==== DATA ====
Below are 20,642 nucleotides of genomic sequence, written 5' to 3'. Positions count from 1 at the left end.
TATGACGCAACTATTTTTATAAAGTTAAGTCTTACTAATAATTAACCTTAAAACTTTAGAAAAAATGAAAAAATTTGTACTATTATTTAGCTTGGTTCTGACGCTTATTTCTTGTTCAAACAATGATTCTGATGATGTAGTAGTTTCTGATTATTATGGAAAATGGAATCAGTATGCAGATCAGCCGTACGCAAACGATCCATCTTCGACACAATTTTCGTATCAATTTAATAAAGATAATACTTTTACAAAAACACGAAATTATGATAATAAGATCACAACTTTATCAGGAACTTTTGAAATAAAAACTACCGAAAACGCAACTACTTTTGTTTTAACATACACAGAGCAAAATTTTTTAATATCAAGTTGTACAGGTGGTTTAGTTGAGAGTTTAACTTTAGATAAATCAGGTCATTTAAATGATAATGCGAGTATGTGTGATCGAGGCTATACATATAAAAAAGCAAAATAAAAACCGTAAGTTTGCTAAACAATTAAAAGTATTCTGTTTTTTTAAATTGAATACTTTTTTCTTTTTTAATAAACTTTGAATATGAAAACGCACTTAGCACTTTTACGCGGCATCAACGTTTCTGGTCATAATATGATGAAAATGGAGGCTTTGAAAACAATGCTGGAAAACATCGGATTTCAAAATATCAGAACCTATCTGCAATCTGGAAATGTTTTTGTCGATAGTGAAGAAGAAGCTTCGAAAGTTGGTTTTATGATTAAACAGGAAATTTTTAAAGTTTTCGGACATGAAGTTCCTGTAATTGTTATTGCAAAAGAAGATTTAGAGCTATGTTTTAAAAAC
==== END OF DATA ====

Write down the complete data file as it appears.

Below are 20,642 nucleotides of genomic sequence, written 5' to 3'. Positions count from 1 at the left end.
TATGACGCAACTATTTTTATAAAGTTAAGTCTTACTAATAATTAACCTTAAAACTTTAGAAAAAATGAAAAAATTTGTACTATTATTTAGCTTGGTTCTGACGCTTATTTCTTGTTCAAACAATGATTCTGATGATGTAGTAGTTTCTGATTATTATGGAAAATGGAATCAGTATGCAGATCAGCCGTACGCAAACGATCCATCTTCGACACAATTTTCGTATCAATTTAATAAAGATAATACTTTTACAAAAACACGAAATTATGATAATAAGATCACAACTTTATCAGGAACTTTTGAAATAAAAACTACCGAAAACGCAACTACTTTTGTTTTAACATACACAGAGCAAAATTTTTTAATATCAAGTTGTACAGGTGGTTTAGTTGAGAGTTTAACTTTAGATAAATCAGGTCATTTAAATGATAATGCGAGTATGTGTGATCGAGGCTATACATATAAAAAAGCAAAATAAAAACCGTAAGTTTGCTAAACAATTAAAAGTATTCTGTTTTTTTAAATTGAATACTTTTTTCTTTTTTAATAAACTTTGAATATGAAAACGCACTTAGCACTTTTACGCGGCATCAACGTTTCTGGTCATAATATGATGAAAATGGAGGCTTTGAAAACAATGCTGGAAAACATCGGATTTCAAAATATCAGAACCTATCTGCAATCTGGAAATGTTTTTGTCGATAGTGAAGAAGAAGCTTCGAAAGTTGGTTTTATGATTAAACAGGAAATTTTTAAAGTTTTCGGACATGAAGTTCCTGTAATTGTTATTGCAAAAGAAGATTTAGAGCTATGTTTTAAAAAC